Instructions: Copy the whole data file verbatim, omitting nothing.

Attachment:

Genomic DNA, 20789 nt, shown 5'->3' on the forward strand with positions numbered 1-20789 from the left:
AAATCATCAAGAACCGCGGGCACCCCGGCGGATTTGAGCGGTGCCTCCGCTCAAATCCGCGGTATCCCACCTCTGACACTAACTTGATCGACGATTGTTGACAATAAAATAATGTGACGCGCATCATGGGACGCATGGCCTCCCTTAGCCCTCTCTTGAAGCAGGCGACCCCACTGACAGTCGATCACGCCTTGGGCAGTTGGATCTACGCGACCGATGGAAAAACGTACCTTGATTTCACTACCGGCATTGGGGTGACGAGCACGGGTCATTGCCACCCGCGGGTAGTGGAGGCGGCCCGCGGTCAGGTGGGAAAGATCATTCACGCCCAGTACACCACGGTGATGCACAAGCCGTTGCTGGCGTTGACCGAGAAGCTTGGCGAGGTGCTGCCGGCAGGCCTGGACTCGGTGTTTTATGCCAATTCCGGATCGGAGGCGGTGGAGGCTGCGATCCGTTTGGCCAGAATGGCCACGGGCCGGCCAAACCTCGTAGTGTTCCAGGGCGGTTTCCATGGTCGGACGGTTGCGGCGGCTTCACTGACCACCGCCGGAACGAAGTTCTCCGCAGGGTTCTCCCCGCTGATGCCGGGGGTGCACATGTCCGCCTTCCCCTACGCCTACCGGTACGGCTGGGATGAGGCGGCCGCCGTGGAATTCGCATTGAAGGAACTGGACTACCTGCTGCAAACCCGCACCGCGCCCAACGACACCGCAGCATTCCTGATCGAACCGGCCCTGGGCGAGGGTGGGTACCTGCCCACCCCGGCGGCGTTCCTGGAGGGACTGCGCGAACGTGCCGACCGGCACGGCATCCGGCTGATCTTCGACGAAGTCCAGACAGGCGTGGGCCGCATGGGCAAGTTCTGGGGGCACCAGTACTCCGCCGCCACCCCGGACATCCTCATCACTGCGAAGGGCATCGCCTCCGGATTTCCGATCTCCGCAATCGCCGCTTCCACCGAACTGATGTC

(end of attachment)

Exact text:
Genomic DNA, 20789 nt, shown 5'->3' on the forward strand with positions numbered 1-20789 from the left:
AAATCATCAAGAACCGCGGGCACCCCGGCGGATTTGAGCGGTGCCTCCGCTCAAATCCGCGGTATCCCACCTCTGACACTAACTTGATCGACGATTGTTGACAATAAAATAATGTGACGCGCATCATGGGACGCATGGCCTCCCTTAGCCCTCTCTTGAAGCAGGCGACCCCACTGACAGTCGATCACGCCTTGGGCAGTTGGATCTACGCGACCGATGGAAAAACGTACCTTGATTTCACTACCGGCATTGGGGTGACGAGCACGGGTCATTGCCACCCGCGGGTAGTGGAGGCGGCCCGCGGTCAGGTGGGAAAGATCATTCACGCCCAGTACACCACGGTGATGCACAAGCCGTTGCTGGCGTTGACCGAGAAGCTTGGCGAGGTGCTGCCGGCAGGCCTGGACTCGGTGTTTTATGCCAATTCCGGATCGGAGGCGGTGGAGGCTGCGATCCGTTTGGCCAGAATGGCCACGGGCCGGCCAAACCTCGTAGTGTTCCAGGGCGGTTTCCATGGTCGGACGGTTGCGGCGGCTTCACTGACCACCGCCGGAACGAAGTTCTCCGCAGGGTTCTCCCCGCTGATGCCGGGGGTGCACATGTCCGCCTTCCCCTACGCCTACCGGTACGGCTGGGATGAGGCGGCCGCCGTGGAATTCGCATTGAAGGAACTGGACTACCTGCTGCAAACCCGCACCGCGCCCAACGACACCGCAGCATTCCTGATCGAACCGGCCCTGGGCGAGGGTGGGTACCTGCCCACCCCGGCGGCGTTCCTGGAGGGACTGCGCGAACGTGCCGACCGGCACGGCATCCGGCTGATCTTCGACGAAGTCCAGACAGGCGTGGGCCGCATGGGCAAGTTCTGGGGGCACCAGTACTCCGCCGCCACCCCGGACATCCTCATCACTGCGAAGGGCATCGCCTCCGGATTTCCGATCTCCGCAATCGCCGCTTCCACCGAACTGATGTC